Intelligent, active, soft, sweet and sensitive.
Could be a resume for an on-line dating service. After all, Nova's in the market for a bit of love.
But what's a dog got to do? How can she win a heart? Of dubious parentage, a love-child and abandoned, alone in the world. She hasn't had lots of love come her way, but has buckets to give. Sadly, she remains love-less.
Nova by name and nature – Nova being a starburst, a star that suddenly beams thousands of times brighter. And she has the personality of an explosive extra-terrestrial event. She's frisky, she's exuberant to the point of boisterousness.
“Active and energetic,” is how SPCA inspector Anna diplomatically describes Nova. “She's going through adolescence and just wants to run and do her own thing.”
One of the SPCA volunteers gave Nova her name because “she shines as bright as a star,” says SPCA officer Kristel. “She is a super nova.” A star but also a SPCA statistic.
The cold reality is Nova's number, 99936, collie/greyhound X, eight-months-old and female. And she's been looking for a home for about five months. She's a long stayer. Polite for not wanted – not to date.
“It's been difficult to find her the perfect home,” says SPCA officer Anna. “But the right person must be out there.”
This all started with a chorus of ‘oohs' and ‘aahs' around the office when Nova's little white and wet snout with a brindle head appeared in The Weekend Sun's SPCA Pet of the Week section on August 22. But the problem is the ‘oohs' and ‘aahs' haven't translated into a permanent home. We decided to go into bat for Nova – help find her a home.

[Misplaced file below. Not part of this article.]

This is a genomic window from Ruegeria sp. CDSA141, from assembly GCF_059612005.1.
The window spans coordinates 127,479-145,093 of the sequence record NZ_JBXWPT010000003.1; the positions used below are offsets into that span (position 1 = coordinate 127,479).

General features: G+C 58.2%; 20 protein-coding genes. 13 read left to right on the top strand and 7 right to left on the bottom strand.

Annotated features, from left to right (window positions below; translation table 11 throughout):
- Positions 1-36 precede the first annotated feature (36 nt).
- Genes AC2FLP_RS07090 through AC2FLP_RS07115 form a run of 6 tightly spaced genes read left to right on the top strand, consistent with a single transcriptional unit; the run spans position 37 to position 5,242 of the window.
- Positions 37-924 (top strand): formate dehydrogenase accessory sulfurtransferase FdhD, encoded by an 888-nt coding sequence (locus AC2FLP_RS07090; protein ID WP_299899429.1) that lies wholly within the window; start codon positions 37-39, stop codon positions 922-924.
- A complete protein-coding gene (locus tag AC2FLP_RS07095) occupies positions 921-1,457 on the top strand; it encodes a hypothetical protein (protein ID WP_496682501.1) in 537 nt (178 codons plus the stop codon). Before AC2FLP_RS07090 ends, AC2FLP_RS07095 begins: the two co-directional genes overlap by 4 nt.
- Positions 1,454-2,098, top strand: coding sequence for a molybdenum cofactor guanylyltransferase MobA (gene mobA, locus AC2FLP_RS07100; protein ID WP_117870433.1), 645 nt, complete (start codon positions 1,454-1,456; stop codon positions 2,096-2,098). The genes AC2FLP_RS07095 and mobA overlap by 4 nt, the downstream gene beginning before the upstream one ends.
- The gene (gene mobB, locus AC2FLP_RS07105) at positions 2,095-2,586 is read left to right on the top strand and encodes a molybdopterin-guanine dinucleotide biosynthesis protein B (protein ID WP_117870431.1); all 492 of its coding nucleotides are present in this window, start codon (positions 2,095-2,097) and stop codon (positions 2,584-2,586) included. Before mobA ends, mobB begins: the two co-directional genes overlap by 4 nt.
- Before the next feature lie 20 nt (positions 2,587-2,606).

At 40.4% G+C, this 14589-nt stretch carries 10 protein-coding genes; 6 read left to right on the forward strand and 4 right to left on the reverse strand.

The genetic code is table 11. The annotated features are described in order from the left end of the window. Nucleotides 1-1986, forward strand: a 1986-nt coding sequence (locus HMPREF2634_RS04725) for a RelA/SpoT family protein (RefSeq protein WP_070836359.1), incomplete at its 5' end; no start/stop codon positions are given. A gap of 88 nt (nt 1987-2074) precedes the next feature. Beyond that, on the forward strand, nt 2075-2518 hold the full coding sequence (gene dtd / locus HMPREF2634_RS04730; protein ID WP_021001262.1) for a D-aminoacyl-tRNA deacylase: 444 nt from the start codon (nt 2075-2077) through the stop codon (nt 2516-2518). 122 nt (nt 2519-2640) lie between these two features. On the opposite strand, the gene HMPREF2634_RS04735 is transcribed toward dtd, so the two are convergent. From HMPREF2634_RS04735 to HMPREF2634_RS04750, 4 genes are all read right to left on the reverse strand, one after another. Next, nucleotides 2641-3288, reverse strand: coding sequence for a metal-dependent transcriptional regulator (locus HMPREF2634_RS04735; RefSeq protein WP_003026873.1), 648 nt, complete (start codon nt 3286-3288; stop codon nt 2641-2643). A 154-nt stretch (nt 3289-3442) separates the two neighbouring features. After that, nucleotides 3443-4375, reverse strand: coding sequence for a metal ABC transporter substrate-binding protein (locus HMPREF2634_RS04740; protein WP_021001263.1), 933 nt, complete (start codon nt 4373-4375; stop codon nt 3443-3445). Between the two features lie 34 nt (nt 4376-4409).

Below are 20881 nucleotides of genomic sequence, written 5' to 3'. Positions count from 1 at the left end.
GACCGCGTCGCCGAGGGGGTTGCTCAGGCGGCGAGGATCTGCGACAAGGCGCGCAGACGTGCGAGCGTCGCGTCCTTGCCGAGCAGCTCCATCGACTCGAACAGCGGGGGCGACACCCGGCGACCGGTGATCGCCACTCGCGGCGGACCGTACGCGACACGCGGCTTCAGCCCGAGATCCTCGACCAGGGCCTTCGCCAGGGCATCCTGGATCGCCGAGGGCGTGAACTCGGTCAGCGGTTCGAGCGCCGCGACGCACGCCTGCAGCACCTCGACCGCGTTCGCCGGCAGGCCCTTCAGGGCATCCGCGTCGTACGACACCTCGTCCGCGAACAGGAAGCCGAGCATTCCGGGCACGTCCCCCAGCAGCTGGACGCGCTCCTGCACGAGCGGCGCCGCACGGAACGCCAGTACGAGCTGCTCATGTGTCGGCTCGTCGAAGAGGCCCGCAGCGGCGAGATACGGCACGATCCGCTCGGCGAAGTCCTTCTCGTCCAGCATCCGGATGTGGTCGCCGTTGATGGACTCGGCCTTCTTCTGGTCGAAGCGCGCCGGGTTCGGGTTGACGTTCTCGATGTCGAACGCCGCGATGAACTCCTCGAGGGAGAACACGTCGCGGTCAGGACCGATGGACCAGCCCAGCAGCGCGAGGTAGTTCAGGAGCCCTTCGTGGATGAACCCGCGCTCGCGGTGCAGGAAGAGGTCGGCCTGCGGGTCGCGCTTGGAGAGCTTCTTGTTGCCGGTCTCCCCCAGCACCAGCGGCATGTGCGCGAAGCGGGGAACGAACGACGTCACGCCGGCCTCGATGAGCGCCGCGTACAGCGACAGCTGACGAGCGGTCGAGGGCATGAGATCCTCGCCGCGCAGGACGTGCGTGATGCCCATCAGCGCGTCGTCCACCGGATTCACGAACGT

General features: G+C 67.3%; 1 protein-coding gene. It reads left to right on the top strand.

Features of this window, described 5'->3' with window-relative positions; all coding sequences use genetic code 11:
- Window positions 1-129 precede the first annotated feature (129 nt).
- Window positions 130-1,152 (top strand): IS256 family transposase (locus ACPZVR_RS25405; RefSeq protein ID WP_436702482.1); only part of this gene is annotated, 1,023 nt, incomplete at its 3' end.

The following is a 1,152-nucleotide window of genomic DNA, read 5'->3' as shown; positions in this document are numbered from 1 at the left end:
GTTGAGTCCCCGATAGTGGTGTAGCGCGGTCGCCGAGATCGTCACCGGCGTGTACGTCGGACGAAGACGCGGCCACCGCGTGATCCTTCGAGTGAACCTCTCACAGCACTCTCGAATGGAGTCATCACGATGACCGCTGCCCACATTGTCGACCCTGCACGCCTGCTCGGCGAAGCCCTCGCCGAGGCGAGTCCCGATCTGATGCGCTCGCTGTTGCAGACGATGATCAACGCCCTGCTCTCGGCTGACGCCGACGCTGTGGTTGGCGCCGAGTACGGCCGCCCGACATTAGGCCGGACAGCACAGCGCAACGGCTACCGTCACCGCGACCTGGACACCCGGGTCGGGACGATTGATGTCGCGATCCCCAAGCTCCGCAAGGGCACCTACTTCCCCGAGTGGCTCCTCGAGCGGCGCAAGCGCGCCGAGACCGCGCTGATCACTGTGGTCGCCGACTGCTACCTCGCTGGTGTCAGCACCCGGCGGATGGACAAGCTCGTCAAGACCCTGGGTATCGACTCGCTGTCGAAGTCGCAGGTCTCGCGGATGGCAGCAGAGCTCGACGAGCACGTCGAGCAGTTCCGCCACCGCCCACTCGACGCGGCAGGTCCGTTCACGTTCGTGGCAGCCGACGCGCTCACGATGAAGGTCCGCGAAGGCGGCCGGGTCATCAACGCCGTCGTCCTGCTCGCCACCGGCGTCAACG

The other problem is Nova is her own worst advertisement. She hasn't figured out how to sell herself. She jumps, and that puts people off – after all, it's about first impressions. She has super high energy and so people just wander on by 99936.
People looking for an SPCA dog can be a fickle lot. They tend to go for cute and fluffy. But we all know and love people with irritating behaviour – and at least Nova could be trained out of her bad habits.
They are Nova's shortcomings, but she has many redeeming qualities. Those big brown “please pick me” eyes, the loppy brindle ears, her lean athletic lines. What is there not to love?
Character and behaviour references? What don't you immediately see when you meet Nova? Hear this from Leigh, the SPCA volunteer who exercises Nova. It's glowing.
“Enthusiastic, but does settle down, very bright, learns very quickly, has learning recall and responds great. Walks nicely on the lead, doesn't pull, enjoys playing with her ball and playing fetch. Gets along with everyone, does jump but trainable.” See, we told you.
“Big dog, but a nice dog,” says Anna. “She's part collie and anything with collie has to be smart and active. Bored and energetic, yes. But stupid? Certainly not.”
Leigh says Nova will bond quickly and be a very loyal companion to someone special. “Special people” should be beating a path to the Tauranga SPCA in Alach Street as we speak, or email: firstname.lastname@example.org for a meet and speak with Nova.
We trust Nova will enjoy a period of intense and sustained radiation as a result of this exposure.